Being There

It was in January 1978 that the legendary comedian Peter Sellers appeared as a guest of The Muppet Show where he was invited by host Kermit the Frog to “just be himself,” a request which Sellers was unable to comply with: “But that you see, my dear Kermit, would be altogether impossible. I could never be myself. You see, there is no me, I do not exist. There used to be a me, but I had it surgically removed.”

First coming to fame as star of radio who played numerous characters on The Goon Show before moving to such films as Dr. Strangelove, What’s New, Pussycat? and The Party before establishing his long-running role as Inspector Jacques Clouseau, Chance, the gardener, whose only notable characteristic was simply being there, could not have been more different to these parts, nor in some ways could he have been more attuned with who Sellers really was away from the cameras.

Based on the slim 1970 novel by Jerzy Kosiński, also credited with the screenplay though his three drafts were rejected and the shooting script was finally written by Robert C Jones, Being There was directed by Hal Ashby, his followup to the multi-Oscar nominated Coming Home whose screenplay had also been written by Jones. Originally released in 1979, it has now been remastered on Blu-ray for the Criterion Collection.

A blank tableau, untouched and unaffected by the world beyond the garden he tends in Washington, DC, the death of his rich benefactor sees Chance turned out on the street, illiterate, simple-minded, and unable to fend for himself, when serendipity involves him in a minor accident with the car of the kindly Eve Rand (Irma la Douce‘s Shirley MacLaine) who insists on taking him home to be tended to by the medical staff who care for her terminally ill husband.

Misunderstanding him to be “Chauncey Gardiner,” and that his fall on hard times has been the the result of a business misadventure, through the connections of Ben Rand (The Changeling‘s Melvyn Douglas) he comes into the circle of the President of the United States of America who quotes Chance on national television, leading to his “wisdom” being sought by businessmen and ambassadors as he is feted across the town.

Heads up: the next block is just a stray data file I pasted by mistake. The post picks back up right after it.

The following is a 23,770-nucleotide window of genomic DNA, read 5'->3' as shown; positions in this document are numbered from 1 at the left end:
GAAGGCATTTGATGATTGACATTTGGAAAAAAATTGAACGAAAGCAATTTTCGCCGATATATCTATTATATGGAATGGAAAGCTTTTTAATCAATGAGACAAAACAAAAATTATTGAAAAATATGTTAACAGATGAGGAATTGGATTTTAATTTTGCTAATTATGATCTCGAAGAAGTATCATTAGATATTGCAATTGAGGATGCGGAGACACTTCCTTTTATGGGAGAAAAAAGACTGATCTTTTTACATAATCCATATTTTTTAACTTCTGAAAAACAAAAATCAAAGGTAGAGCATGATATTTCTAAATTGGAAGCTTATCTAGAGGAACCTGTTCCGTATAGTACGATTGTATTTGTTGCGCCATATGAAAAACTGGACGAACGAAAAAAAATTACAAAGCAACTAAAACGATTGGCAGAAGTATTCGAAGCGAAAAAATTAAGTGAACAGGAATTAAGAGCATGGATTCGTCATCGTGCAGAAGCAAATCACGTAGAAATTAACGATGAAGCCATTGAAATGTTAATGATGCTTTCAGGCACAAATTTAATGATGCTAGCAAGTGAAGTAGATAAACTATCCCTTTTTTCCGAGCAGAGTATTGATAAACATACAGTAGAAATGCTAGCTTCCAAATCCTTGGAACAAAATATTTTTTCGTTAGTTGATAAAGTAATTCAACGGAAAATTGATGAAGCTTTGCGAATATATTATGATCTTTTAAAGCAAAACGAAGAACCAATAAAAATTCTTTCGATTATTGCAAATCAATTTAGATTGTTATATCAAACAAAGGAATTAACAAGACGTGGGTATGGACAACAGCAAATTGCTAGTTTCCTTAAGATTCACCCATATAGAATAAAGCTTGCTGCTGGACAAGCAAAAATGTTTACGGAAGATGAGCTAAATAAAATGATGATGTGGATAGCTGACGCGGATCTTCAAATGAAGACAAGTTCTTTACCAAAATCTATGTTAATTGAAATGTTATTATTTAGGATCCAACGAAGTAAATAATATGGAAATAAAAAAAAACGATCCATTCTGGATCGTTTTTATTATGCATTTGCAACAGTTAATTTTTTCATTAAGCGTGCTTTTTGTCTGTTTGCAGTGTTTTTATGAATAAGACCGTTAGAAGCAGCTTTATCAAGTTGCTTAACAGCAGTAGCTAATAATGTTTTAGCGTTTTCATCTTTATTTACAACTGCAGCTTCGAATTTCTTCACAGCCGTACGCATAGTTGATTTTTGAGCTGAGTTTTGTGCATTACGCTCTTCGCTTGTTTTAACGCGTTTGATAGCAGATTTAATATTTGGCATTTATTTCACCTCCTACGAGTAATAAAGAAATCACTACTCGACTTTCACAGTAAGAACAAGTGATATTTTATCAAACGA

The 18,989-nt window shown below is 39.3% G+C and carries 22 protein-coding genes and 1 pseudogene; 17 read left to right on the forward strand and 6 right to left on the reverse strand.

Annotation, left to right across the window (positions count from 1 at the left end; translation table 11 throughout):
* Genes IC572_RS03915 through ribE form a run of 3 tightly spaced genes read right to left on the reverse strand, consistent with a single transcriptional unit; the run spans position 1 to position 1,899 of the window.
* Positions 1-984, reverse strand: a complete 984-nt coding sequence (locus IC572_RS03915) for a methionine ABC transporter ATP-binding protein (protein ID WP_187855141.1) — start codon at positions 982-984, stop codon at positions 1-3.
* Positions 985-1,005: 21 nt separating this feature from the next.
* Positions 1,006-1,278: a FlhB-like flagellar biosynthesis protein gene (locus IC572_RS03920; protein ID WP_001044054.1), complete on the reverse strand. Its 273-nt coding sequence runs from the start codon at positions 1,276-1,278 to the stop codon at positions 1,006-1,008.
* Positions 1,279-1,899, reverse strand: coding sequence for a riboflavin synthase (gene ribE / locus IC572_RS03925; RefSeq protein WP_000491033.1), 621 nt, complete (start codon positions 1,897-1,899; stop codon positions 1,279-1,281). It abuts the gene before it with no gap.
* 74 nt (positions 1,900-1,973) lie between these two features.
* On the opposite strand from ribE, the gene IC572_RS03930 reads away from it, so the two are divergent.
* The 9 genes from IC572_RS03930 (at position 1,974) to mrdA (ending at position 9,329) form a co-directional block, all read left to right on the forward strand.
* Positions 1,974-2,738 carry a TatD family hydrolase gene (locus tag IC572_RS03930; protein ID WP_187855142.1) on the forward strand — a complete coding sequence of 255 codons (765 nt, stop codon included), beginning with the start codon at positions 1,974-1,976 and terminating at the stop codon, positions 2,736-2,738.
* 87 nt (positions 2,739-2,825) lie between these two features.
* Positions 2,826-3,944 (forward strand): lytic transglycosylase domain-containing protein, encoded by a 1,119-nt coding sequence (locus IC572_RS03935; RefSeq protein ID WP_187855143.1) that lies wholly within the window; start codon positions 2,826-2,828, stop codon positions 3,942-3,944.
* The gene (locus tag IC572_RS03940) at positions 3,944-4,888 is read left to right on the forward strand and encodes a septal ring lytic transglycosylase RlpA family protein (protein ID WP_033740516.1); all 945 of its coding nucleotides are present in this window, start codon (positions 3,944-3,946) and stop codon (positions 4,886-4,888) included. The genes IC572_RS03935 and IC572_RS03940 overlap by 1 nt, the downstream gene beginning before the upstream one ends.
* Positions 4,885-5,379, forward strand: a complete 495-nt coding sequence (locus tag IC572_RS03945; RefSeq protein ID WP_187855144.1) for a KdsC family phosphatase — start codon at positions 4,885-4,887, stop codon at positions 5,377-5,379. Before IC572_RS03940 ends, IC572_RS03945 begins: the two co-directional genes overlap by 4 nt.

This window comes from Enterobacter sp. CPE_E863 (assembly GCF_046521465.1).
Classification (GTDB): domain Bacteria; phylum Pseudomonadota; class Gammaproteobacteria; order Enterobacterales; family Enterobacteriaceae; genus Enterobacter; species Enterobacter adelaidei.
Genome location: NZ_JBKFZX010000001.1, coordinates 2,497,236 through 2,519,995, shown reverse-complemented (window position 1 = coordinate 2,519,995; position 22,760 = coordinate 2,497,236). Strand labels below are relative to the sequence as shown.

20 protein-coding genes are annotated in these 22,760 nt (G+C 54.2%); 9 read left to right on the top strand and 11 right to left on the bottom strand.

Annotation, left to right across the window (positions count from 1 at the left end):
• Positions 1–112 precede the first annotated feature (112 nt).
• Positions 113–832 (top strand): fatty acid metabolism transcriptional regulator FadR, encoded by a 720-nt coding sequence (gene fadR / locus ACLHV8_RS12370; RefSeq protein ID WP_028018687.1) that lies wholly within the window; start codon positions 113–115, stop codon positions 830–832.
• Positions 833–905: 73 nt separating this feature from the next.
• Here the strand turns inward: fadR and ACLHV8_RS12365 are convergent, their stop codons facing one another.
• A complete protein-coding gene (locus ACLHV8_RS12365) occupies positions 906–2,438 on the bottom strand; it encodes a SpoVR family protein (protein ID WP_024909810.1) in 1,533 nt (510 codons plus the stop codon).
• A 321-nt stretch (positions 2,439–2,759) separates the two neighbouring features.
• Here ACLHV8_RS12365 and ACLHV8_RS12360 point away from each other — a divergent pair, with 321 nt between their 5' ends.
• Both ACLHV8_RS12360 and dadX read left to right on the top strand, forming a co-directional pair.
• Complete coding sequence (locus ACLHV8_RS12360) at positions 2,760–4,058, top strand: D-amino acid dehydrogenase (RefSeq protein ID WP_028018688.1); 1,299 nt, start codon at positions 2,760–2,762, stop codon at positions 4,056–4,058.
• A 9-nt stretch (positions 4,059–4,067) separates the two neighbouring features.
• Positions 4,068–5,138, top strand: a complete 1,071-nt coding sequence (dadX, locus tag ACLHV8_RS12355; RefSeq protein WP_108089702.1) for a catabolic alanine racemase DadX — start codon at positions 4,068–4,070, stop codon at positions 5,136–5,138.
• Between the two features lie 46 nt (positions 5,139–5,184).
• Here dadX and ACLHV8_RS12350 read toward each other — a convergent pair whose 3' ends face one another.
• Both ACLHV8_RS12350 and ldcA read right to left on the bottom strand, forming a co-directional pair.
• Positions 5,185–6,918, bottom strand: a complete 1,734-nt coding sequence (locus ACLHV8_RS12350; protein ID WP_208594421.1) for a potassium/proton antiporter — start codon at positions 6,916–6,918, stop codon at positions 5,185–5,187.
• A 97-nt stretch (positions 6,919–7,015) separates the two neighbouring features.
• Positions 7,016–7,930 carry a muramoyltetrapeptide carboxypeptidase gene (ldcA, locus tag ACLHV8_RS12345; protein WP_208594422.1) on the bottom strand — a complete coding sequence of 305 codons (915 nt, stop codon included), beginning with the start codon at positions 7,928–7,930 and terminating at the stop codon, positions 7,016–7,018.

“It’s for sure a white man’s world in America,” the former housemaid Louise comments seeing him on television, one of the few who knows that beneath his “gift of being natural” that Chance is a fool upon whom others project their own hopes of insight and grandeur, that his being there is a position he has neither worked for nor is capable of handling, a warning which echoes ominously four decades later.

With the leisurely pacing typical of Ashby, it is unusual to see Sellers in such an underplayed and unguarded performance; a frequently difficult individual, the accompanying documentary emphasises how uncharacteristically cooperative Sellers was on set, such was his regard for the director and his connection with the project which was to bring him his second nomination for an Academy Award, one of his final roles before his death at the age of fifty-four in the summer of 1980.

The 4K digital transfer of Being There supervised by cinematographer Caleb Deschanel who discusses the challenges of lighting to simultaneously capture performers, the grand Biltmore Estate of Asheville, North Carolina and Chance’s omnipresent television shows which fill the void of his mind, there is also an archive audio conversation with Ashby, two television appearances with Sellers promoting the film, the second more entertaining as he was possibly more relaxed being interviewed via satellite than in person, a television appearance by Kosiński and deleted scenes.

Being There is available on Blu-ray from Monday 6th January as part of the Criterion Collection



Show Buttons
Hide Buttons